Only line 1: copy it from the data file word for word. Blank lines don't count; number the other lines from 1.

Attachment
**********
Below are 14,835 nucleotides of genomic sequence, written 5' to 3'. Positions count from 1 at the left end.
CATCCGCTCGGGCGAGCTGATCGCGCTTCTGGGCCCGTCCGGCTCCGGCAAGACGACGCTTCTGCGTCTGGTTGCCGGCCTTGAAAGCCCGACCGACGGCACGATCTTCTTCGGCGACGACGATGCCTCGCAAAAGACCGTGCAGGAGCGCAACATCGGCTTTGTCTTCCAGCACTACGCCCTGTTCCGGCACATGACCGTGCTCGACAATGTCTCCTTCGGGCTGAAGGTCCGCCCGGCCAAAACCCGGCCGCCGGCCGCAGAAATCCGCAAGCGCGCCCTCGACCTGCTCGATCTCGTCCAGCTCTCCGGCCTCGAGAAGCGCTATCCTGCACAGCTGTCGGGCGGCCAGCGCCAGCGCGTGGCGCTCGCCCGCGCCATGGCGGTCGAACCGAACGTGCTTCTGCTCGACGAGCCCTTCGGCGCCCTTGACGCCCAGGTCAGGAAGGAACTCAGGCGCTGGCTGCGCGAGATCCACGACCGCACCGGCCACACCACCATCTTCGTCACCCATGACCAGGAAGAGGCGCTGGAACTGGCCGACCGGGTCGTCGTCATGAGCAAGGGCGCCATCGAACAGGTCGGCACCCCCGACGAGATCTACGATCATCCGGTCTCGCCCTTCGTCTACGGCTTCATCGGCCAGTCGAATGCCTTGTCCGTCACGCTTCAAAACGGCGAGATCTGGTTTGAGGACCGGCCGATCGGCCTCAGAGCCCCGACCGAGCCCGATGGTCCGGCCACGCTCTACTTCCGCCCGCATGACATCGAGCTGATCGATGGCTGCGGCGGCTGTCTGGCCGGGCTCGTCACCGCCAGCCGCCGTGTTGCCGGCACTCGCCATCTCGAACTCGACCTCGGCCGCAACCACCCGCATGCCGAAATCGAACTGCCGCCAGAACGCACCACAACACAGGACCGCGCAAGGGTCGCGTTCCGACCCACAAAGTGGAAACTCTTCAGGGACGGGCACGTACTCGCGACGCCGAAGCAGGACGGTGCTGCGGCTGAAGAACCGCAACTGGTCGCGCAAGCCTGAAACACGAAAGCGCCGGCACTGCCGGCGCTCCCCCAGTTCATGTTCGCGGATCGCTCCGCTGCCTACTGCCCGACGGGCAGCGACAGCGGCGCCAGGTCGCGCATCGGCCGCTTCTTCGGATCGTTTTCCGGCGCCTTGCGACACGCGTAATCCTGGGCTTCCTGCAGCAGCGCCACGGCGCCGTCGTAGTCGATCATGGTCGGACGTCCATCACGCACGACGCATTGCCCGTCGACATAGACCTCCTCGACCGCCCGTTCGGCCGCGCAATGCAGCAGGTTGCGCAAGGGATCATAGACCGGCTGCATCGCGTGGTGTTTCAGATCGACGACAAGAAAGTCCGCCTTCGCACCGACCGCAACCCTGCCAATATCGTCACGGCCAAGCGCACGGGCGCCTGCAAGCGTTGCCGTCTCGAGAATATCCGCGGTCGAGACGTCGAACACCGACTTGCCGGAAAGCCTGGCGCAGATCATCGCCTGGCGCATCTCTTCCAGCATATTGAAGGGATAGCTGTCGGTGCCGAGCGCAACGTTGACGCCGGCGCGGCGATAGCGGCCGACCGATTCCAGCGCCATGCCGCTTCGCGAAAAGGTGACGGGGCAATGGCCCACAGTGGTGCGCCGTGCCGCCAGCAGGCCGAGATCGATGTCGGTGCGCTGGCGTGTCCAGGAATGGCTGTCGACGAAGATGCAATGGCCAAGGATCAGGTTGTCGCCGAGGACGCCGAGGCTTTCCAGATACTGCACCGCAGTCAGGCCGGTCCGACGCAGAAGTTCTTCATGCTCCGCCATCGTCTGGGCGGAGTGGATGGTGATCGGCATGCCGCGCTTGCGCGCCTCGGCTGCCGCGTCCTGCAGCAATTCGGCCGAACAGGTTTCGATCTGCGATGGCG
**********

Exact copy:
Below are 14,835 nucleotides of genomic sequence, written 5' to 3'. Positions count from 1 at the left end.